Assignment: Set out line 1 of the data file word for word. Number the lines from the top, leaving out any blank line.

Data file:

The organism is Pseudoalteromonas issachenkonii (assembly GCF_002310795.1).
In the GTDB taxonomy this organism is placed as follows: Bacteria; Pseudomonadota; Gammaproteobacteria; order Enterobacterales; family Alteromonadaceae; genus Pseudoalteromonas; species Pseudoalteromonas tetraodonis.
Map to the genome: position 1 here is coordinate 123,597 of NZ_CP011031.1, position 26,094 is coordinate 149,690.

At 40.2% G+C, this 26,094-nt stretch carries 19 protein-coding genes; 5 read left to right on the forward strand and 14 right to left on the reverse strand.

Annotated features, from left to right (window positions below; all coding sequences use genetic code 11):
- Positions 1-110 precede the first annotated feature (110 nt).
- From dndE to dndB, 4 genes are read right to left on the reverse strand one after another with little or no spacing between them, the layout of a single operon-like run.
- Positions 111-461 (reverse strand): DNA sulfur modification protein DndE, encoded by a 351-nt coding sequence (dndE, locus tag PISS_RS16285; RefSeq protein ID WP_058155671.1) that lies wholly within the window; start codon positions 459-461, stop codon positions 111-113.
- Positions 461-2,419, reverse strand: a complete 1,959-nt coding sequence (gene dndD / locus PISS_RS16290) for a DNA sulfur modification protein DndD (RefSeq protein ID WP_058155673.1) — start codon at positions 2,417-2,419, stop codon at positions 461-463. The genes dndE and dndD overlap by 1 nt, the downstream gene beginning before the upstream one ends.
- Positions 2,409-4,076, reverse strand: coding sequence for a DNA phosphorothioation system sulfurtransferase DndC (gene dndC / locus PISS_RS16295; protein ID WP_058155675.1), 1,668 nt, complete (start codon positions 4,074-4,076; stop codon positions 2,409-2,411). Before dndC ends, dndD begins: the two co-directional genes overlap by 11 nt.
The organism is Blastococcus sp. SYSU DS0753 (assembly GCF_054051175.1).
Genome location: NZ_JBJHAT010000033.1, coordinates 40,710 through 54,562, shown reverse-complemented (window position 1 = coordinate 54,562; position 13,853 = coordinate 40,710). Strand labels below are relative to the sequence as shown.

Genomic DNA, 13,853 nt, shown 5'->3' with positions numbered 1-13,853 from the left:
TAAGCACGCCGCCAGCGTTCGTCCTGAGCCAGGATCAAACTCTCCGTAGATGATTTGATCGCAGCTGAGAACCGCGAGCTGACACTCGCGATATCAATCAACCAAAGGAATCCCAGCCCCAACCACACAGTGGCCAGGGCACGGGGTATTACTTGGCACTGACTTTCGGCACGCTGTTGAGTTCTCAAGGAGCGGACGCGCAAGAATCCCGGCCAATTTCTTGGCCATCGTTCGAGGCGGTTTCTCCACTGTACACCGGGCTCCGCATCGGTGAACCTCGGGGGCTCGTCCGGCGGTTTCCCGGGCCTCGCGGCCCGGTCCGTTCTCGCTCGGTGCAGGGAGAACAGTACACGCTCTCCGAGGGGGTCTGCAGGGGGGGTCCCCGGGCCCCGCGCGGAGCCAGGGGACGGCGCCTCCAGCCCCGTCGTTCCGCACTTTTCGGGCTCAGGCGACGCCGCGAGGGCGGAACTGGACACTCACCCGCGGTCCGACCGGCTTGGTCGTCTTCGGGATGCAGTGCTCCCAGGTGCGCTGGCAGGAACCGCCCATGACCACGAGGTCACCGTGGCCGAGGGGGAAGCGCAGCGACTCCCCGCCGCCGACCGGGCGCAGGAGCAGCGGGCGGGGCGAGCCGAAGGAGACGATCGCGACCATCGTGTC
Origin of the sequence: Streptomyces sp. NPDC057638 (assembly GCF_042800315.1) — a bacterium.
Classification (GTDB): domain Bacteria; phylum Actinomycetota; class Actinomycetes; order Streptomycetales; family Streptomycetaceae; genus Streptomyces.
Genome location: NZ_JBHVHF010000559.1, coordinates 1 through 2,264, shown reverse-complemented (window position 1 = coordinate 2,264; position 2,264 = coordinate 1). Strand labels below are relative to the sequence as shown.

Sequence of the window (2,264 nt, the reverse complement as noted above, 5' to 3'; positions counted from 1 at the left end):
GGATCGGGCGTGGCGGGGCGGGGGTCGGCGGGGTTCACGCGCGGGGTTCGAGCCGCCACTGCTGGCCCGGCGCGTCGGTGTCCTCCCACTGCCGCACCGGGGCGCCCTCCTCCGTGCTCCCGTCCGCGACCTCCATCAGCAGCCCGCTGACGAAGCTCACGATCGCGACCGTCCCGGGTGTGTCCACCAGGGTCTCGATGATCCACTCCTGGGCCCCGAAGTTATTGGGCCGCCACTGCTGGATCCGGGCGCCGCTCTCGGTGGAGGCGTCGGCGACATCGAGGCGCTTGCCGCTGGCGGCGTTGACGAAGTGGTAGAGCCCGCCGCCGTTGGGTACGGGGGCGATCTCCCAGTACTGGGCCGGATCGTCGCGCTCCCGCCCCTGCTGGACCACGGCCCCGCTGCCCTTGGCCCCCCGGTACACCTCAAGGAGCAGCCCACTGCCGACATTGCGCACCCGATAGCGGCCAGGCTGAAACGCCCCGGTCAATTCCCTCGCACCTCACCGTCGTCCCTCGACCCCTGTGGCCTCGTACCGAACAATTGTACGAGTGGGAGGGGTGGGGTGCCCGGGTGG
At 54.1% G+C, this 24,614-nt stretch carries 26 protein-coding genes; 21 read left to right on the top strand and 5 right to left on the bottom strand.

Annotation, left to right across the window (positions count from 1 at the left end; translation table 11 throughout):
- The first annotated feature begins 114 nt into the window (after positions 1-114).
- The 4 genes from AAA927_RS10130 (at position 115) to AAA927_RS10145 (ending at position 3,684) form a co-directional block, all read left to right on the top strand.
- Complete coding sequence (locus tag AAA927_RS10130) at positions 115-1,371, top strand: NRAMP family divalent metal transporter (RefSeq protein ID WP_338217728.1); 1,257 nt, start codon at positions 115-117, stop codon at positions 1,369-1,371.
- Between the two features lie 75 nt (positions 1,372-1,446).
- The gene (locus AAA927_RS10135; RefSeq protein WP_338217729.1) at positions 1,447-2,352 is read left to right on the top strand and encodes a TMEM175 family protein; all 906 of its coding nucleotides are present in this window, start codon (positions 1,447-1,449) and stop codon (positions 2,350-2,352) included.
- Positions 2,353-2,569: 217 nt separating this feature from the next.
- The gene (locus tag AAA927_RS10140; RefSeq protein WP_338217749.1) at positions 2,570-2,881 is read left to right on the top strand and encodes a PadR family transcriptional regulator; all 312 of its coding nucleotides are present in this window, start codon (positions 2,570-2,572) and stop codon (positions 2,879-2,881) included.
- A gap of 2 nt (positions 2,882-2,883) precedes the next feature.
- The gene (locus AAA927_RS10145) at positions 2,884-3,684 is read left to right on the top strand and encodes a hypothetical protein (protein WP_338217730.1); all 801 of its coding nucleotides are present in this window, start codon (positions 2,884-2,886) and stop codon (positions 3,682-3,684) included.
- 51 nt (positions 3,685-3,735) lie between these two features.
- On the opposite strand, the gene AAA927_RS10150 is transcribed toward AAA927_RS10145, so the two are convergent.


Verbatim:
The organism is Pseudoalteromonas issachenkonii (assembly GCF_002310795.1).